With “Pomp and Circumstance” playing, Adam Quincy Shields appeared cool and collective as he walked forward after hearing his name announced to collect his diploma and shake hands with the Porterville Adult School Director on Thursday during PAS’ graduation drive-up ceremony for the Class of 2021.
Instructors were on hand with bells and whistles, cheering on the graduates as they stepped out of their vehicles. The students were greeted by instructors and shook hands with Tom Velasquez, Porterville Unified School District School Board Member, before being presented with their diploma by Andrew Woodley, director of PAS.
“It feels good,” Shields said about getting his diploma. “I should have gotten it some time ago but I have it now.”
His mother smiled, wiped at tears, hugged her son, and talked about his story.
“I am so proud of him. He’s a graduate now,” Sherry Shields said as she wiped at more tears. “It was a hardship. His dad needed him daily. (Adam) took a solid year off to take his father daily to the dialysis center. He took time off from school to take care of his father. But then he got back in school and we are good to go. Hallelujah.”
His father died in September, his mother said.
“But I know his dad is watching,” she said. “This is a very special day.”
And indeed it was. The sentiment could be heard again and again from loved ones as they watched their students graduate.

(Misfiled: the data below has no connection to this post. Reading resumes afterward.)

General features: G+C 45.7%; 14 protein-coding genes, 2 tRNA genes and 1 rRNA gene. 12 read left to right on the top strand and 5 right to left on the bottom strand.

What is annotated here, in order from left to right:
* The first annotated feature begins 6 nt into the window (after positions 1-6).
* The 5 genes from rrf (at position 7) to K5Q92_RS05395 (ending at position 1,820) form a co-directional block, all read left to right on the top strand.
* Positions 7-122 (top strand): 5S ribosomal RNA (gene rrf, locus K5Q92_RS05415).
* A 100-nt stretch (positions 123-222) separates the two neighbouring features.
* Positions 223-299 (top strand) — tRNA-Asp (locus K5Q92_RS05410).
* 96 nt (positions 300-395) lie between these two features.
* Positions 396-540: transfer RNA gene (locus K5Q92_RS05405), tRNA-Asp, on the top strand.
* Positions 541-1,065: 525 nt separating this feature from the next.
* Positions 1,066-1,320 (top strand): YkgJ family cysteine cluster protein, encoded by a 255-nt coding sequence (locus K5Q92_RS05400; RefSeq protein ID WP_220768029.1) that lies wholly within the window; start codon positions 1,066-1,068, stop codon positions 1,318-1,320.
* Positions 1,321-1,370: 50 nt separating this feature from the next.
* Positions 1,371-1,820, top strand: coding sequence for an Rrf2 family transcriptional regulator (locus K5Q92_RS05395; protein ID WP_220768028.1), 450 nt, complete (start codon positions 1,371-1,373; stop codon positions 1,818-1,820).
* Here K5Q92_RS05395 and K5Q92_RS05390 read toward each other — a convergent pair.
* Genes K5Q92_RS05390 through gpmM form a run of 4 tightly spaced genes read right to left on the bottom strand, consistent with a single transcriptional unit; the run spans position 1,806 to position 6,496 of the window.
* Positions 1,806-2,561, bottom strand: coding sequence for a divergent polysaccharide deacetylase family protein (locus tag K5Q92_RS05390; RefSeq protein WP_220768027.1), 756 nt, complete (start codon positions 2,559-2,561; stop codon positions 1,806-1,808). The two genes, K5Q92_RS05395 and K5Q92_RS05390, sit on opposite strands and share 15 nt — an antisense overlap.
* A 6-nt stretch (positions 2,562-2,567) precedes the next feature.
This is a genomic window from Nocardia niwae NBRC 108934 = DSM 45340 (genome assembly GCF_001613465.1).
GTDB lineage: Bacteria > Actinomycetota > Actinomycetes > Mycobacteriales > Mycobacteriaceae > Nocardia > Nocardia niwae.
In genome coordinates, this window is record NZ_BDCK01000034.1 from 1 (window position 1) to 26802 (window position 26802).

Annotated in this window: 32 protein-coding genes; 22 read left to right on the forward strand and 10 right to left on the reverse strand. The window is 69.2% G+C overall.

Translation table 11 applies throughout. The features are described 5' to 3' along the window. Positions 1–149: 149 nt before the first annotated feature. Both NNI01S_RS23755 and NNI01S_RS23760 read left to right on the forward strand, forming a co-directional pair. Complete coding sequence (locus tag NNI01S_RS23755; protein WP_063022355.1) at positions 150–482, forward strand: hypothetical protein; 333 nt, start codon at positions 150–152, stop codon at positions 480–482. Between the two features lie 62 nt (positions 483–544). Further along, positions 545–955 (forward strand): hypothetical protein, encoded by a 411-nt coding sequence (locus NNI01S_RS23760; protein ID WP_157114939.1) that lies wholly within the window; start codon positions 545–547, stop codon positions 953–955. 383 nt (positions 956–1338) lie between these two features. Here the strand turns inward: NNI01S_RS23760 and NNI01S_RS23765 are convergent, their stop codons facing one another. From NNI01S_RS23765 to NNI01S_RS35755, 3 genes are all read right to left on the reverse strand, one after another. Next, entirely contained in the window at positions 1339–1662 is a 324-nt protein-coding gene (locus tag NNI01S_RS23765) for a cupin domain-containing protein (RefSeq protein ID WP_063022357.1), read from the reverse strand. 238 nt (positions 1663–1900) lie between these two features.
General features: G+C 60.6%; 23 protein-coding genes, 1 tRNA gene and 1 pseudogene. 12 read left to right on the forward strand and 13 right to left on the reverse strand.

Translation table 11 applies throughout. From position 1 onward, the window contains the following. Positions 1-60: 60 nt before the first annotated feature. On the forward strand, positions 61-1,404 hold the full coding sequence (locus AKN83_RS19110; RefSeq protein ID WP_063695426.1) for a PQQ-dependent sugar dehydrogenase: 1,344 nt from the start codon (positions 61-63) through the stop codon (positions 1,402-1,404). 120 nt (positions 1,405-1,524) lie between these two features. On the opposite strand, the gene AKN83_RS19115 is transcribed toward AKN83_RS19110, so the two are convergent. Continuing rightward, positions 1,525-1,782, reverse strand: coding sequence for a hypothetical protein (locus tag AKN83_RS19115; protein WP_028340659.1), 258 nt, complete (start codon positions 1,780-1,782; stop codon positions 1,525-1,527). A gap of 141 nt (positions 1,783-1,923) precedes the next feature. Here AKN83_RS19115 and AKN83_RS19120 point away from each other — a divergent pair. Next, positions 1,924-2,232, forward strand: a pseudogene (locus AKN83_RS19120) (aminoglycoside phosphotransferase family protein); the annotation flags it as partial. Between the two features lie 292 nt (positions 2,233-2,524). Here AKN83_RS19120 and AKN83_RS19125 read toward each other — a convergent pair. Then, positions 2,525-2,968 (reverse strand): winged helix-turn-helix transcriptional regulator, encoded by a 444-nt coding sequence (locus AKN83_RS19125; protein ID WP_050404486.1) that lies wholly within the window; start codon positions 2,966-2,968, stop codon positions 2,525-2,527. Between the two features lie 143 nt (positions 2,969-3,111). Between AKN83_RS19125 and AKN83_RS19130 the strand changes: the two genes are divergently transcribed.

Family and friends of the graduates took photos with their graduates after they were presented with a diploma before getting back in their respective vehicles and driving away. And as they did, another vehicle was ready with another graduate.
When Neil Peyron II walked forward for his diploma, he had a lot of family members there to cheer him on.
Peyron II was presented with a tribal ceremonial blanket after receiving his diploma.
“It is a gift from the tribal council and the education department honoring the student in accomplishing their graduation,” said Tribal Council Member Joyce Carothers.
Peyron II said he tried not to think about the ceremony prior to it. He worked from midnight to 8 a.m., but around 4 or 5 a.m. started getting butterflies about the graduation.
“It feels really good. It’s a good feeling. I love wearing all this,” he said motioning to his ceremonial blanket and decorative graduation lei. “My family is all here and I feel really good.”
His father, Neil Peyron, vice chairman of the Tule River Council, said he too is a graduate of Porterville Adult School.
“I am very proud of my son. I knew he could do it if he put his mind to it,” Peyron said. “He’s been working and providing for his family and going to school. His whole family is here supporting him — his wife, his mom, his uncle.”
In all, 126 graduates from the Class of 2021 earned their diplomas.
“Seeing the culmination of all their hard work and the support of family — I don’t think we could be prouder,” said Woodley. “We have 126 success stories. These are all students who decided to come back to school and take control of their future and make it happen, even through the uniqueness of this COVID situation. I think it’s a huge success.”